• P1 – 5.10c, follow that crack and enjoy amazing hand jams and finger locks The crack tapers from hands to off fingers at the crux (fingers if you are lucky).
  • P2 – 5.10b, continue up the crack to a large flake before heading back left into the hand crack.
  • P3 – 5.10c, traverse right and then up to keep enjoying the hand crack until you pull some moves to clear a small bulge.
  • P4 – 5.9+, the crack opens up to a beautiful chimney and then exit right to a thinner crack.
  • P5 – 5.10a, follow the blocky rock to the top.

Pancho Villa Rides Again (P3) - El Potrero Chico

P3 (5.10c) – Pancho Villa Rides Again

Pancho Villa Rides Again (P4) - El Potrero Chico

P4 (5.9) – Pancho Villa Rides Again

Important note: be mindful not to trundle any rocks while on route or during rappel descent as this route is on the very popular Mota wall where rock fall can and will kill or significantly injure someone below.

Our last two days of climbing at El Potrero Chico involved quite varied and unique climbs, which seems to be a constant theme here. I have never been to an area that has routes varying so wildly from one another, which is what makes the Potrero perfect for any climber. There really is something for everyone – cracks, face, multi-pitch and single pitch cragging. I already have a ticklist for when I return to the Potrero and I haven’t even left yet. Though sadly the time has come to call upon “Magic Ed” to taxi us back to Monterrey airport where our flights home await us.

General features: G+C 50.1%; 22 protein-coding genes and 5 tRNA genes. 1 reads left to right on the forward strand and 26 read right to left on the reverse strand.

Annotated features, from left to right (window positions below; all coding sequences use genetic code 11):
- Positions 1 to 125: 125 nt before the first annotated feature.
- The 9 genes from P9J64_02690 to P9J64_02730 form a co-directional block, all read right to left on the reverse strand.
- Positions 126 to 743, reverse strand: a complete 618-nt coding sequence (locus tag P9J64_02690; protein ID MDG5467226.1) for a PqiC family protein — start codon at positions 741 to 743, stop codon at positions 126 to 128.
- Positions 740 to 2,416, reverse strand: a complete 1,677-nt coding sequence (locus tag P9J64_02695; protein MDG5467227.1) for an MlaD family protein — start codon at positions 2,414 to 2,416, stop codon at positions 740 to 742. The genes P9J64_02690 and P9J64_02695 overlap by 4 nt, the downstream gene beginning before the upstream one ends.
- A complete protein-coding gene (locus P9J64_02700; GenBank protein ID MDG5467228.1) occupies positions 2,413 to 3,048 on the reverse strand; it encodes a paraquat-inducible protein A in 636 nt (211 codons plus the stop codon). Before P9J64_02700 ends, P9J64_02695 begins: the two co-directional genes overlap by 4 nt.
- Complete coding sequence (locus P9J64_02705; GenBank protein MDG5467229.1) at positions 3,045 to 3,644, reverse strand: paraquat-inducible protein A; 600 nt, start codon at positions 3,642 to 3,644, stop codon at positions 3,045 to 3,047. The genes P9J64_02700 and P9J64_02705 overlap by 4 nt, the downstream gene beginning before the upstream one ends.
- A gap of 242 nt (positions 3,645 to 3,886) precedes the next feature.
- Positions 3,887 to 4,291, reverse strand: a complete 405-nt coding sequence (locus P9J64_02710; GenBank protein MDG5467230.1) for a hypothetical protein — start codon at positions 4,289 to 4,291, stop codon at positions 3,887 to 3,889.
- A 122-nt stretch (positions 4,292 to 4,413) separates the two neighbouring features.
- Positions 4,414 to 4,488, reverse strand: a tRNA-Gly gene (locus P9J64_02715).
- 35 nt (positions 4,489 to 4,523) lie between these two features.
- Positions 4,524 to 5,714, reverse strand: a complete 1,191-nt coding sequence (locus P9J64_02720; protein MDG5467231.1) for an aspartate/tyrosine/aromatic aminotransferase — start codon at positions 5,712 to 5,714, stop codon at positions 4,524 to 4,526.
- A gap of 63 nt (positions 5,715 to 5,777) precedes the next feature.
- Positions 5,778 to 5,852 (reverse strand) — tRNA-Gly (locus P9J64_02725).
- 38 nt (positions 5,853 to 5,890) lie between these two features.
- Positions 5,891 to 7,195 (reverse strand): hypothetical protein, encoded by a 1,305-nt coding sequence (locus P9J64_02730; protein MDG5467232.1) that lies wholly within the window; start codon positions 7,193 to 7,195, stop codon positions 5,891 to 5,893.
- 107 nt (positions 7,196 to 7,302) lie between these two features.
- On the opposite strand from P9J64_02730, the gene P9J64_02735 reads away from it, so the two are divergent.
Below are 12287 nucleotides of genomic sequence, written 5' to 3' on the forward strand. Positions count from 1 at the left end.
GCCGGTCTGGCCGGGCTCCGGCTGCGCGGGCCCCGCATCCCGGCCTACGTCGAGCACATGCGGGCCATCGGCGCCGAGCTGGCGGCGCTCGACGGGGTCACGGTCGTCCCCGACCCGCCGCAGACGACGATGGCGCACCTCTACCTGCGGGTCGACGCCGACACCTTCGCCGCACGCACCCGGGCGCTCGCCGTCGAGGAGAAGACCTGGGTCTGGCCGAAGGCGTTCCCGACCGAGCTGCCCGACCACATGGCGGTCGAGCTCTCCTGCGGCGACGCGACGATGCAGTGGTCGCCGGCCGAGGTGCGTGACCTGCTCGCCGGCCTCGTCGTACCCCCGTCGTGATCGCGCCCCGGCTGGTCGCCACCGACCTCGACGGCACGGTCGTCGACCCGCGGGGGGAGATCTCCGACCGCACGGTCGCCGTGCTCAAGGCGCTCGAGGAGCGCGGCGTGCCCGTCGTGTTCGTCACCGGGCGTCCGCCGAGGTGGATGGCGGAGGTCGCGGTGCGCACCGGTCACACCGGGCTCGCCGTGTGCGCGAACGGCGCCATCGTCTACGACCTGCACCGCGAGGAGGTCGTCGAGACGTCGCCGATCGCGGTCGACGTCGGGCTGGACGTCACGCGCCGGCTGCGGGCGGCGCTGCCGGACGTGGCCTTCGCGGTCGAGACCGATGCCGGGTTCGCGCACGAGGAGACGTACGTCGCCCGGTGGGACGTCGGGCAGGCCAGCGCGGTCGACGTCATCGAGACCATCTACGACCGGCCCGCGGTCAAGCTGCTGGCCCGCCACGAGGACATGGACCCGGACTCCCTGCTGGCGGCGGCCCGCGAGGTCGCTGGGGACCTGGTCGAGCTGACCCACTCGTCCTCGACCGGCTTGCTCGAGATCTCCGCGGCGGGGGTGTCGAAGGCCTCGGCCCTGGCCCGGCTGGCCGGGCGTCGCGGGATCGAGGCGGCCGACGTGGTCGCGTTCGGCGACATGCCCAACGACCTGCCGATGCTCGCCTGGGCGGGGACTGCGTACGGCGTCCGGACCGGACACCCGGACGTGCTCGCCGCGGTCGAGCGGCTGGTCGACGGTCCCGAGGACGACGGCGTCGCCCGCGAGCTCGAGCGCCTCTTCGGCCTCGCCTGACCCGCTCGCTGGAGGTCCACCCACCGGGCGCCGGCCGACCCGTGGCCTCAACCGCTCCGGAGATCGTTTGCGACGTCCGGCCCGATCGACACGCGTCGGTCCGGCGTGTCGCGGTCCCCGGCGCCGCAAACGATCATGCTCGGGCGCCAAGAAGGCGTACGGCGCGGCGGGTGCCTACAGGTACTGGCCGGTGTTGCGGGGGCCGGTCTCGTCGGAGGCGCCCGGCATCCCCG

Sold on a climbing adventure to El Potrero Chico? Stay tuned for a quick reference guide by yours truly.

"Magic Ed" - El Potrero Chico

“Magic Ed” – El Potrero Chico

Location: El Potrero Chico – Hidalgo Mexico

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Raised in the ocean lined landscape of Southern California, Ilana now calls the rocky mountains of Colorado home. Ilana is a mother to an adventurous daughter, an accomplished rock and ice climber, skier, snowboarder, mountain distance runner, avid adventurer, and a Registered Trauma Nurse. A recent, near fatal accident in May, 2018, has left Ilana with a new disability; bringing her biggest life challenge to head, adapting to continue her pursuit of long, hard days in the mountains and share it with the generations to come. Ilana is the founder of Thrillseekers Anonymous, a seasoned event speaker, and has been featured in various media outlets including the February 2015 issue of ‘Climbing’ magazine, December 2013 issue of ‘Rock and Ice’ magazine, December/January 2013 issue of ‘Gripped Climbing’ magazine, Canyoneering: A Guide to Techniques for Wet and Dry Canyons (How To Climb Series) by Dave Black and Pasadena Magazine as well as a Climbing Expert on MTV’s Parental Control (Season 7 – “Heather”).

Ilana has written 121 articles for Thrillseekers Anonymous.